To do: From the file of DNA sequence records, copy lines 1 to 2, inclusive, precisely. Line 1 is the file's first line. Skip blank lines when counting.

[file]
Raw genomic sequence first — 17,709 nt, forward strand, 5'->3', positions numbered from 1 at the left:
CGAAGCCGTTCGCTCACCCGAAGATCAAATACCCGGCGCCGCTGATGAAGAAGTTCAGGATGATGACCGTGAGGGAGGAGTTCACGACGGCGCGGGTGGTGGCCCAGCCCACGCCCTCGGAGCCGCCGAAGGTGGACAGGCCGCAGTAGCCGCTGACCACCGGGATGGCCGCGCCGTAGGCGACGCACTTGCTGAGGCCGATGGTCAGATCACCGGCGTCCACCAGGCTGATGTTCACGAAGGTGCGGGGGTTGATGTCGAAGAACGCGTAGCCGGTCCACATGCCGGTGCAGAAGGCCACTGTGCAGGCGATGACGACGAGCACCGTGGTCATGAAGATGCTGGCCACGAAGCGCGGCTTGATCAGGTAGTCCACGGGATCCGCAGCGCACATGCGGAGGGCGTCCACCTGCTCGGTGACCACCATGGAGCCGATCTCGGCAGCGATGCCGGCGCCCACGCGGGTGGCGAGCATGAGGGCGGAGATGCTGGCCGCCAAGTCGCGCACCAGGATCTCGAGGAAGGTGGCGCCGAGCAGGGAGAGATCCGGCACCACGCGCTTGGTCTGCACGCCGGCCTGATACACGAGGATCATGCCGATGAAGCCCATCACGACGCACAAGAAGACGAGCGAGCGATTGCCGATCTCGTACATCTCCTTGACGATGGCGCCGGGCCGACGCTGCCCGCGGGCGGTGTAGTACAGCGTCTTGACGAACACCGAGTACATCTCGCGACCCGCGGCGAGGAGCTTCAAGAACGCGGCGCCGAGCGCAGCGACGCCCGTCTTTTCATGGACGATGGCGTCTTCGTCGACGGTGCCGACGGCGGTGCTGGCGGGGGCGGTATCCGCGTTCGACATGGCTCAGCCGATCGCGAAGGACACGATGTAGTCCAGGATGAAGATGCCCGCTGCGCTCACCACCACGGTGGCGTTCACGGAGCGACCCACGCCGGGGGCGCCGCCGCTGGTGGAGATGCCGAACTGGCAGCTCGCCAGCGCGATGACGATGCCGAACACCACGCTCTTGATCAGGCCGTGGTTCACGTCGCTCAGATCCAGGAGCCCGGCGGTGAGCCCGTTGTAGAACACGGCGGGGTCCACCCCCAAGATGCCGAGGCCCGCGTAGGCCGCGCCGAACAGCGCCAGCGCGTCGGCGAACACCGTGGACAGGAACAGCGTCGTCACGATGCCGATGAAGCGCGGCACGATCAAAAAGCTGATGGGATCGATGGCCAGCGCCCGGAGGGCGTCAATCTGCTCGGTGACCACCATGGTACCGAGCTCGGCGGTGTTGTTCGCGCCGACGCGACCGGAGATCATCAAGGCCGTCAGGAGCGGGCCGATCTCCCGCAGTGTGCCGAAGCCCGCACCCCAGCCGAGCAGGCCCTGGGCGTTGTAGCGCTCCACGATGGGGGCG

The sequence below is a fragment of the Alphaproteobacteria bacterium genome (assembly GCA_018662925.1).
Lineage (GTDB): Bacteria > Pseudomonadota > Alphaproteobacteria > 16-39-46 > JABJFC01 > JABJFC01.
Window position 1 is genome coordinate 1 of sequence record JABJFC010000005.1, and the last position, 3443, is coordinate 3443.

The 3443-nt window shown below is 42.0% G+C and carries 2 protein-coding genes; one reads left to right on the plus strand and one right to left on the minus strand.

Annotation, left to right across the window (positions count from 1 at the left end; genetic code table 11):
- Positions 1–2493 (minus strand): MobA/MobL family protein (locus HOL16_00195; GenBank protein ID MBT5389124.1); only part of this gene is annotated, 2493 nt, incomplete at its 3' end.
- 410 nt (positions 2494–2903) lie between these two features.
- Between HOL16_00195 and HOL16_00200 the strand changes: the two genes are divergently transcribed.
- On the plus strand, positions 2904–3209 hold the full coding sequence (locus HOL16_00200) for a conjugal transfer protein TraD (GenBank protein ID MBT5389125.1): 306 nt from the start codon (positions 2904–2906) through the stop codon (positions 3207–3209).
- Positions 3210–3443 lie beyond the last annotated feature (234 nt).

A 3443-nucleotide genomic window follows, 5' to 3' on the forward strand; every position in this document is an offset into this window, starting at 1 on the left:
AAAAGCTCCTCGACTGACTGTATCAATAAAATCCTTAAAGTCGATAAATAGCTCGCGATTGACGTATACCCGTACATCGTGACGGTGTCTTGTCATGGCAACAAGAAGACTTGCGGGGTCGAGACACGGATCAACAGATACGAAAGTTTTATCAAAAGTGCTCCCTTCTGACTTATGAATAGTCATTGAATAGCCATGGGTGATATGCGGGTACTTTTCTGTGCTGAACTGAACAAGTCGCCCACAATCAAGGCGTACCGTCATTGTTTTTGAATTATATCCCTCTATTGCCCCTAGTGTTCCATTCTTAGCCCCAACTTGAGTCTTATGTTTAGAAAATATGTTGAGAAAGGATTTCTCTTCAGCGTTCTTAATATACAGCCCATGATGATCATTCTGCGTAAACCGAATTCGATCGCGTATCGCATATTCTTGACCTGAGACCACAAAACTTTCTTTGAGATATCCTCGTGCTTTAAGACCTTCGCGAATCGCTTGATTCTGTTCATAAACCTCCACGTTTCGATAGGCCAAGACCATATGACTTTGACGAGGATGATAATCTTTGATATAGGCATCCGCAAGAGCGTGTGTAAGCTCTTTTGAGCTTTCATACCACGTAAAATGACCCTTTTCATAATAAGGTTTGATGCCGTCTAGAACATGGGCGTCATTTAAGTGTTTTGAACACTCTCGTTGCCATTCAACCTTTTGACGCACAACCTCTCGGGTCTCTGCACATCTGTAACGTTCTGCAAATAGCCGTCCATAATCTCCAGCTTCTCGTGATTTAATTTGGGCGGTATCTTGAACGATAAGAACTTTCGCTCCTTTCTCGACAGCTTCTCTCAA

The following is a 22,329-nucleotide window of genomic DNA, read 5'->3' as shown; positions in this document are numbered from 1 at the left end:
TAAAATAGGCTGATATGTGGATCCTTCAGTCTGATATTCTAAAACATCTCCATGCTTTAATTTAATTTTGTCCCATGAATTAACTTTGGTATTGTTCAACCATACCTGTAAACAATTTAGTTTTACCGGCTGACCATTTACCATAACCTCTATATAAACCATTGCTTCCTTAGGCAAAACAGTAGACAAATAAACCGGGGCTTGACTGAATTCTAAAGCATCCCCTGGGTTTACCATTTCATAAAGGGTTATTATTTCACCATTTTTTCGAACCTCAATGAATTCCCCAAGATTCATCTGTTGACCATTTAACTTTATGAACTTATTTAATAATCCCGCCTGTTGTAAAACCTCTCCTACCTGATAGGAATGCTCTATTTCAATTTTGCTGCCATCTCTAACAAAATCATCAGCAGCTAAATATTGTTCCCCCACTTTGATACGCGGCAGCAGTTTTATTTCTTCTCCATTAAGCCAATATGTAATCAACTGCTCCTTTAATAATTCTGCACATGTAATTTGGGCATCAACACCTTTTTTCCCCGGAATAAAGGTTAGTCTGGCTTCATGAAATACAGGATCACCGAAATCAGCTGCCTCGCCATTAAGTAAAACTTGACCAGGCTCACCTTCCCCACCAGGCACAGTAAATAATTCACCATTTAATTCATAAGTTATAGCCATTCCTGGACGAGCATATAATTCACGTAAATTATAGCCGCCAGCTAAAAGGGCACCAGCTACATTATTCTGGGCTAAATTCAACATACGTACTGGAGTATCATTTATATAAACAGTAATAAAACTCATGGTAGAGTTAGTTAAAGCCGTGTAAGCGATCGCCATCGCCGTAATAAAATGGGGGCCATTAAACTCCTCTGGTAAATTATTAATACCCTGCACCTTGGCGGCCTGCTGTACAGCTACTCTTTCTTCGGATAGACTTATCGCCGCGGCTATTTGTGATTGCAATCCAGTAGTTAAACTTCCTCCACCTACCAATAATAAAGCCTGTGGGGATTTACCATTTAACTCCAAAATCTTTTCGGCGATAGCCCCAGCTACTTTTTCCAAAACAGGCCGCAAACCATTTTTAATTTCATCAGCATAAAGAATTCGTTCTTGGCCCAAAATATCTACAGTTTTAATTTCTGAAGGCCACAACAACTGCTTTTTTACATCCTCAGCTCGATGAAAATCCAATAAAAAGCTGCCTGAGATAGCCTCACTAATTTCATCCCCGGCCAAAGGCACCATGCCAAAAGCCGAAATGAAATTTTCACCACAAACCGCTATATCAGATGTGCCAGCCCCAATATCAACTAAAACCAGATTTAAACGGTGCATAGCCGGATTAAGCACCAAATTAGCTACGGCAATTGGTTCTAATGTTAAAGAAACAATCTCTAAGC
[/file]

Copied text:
Raw genomic sequence first — 17,709 nt, forward strand, 5'->3', positions numbered from 1 at the left:
CGAAGCCGTTCGCTCACCCGAAGATCAAATACCCGGCGCCGCTGATGAAGAAGTTCAGGATGATGACCGTGAGGGAGGAGTTCACGACGGCGCGGGTGGTGGCCCAGCCCACGCCCTCGGAGCCGCCGAAGGTGGACAGGCCGCAGTAGCCGCTGACCACCGGGATGGCCGCGCCGTAGGCGACGCACTTGCTGAGGCCGATGGTCAGATCACCGGCGTCCACCAGGCTGATGTTCACGAAGGTGCGGGGGTTGATGTCGAAGAACGCGTAGCCGGTCCACATGCCGGTGCAGAAGGCCACTGTGCAGGCGATGACGACGAGCACCGTGGTCATGAAGATGCTGGCCACGAAGCGCGGCTTGATCAGGTAGTCCACGGGATCCGCAGCGCACATGCGGAGGGCGTCCACCTGCTCGGTGACCACCATGGAGCCGATCTCGGCAGCGATGCCGGCGCCCACGCGGGTGGCGAGCATGAGGGCGGAGATGCTGGCCGCCAAGTCGCGCACCAGGATCTCGAGGAAGGTGGCGCCGAGCAGGGAGAGATCCGGCACCACGCGCTTGGTCTGCACGCCGGCCTGATACACGAGGATCATGCCGATGAAGCCCATCACGACGCACAAGAAGACGAGCGAGCGATTGCCGATCTCGTACATCTCCTTGACGATGGCGCCGGGCCGACGCTGCCCGCGGGCGGTGTAGTACAGCGTCTTGACGAACACCGAGTACATCTCGCGACCCGCGGCGAGGAGCTTCAAGAACGCGGCGCCGAGCGCAGCGACGCCCGTCTTTTCATGGACGATGGCGTCTTCGTCGACGGTGCCGACGGCGGTGCTGGCGGGGGCGGTATCCGCGTTCGACATGGCTCAGCCGATCGCGAAGGACACGATGTAGTCCAGGATGAAGATGCCCGCTGCGCTCACCACCACGGTGGCGTTCACGGAGCGACCCACGCCGGGGGCGCCGCCGCTGGTGGAGATGCCGAACTGGCAGCTCGCCAGCGCGATGACGATGCCGAACACCACGCTCTTGATCAGGCCGTGGTTCACGTCGCTCAGATCCAGGAGCCCGGCGGTGAGCCCGTTGTAGAACACGGCGGGGTCCACCCCCAAGATGCCGAGGCCCGCGTAGGCCGCGCCGAACAGCGCCAGCGCGTCGGCGAACACCGTGGACAGGAACAGCGTCGTCACGATGCCGATGAAGCGCGGCACGATCAAAAAGCTGATGGGATCGATGGCCAGCGCCCGGAGGGCGTCAATCTGCTCGGTGACCACCATGGTACCGAGCTCGGCGGTGTTGTTCGCGCCGACGCGACCGGAGATCATCAAGGCCGTCAGGAGCGGGCCGATCTCCCGCAGTGTGCCGAAGCCCGCACCCCAGCCGAGCAGGCCCTGGGCGTTGTAGCGCTCCACGATGGGGGCG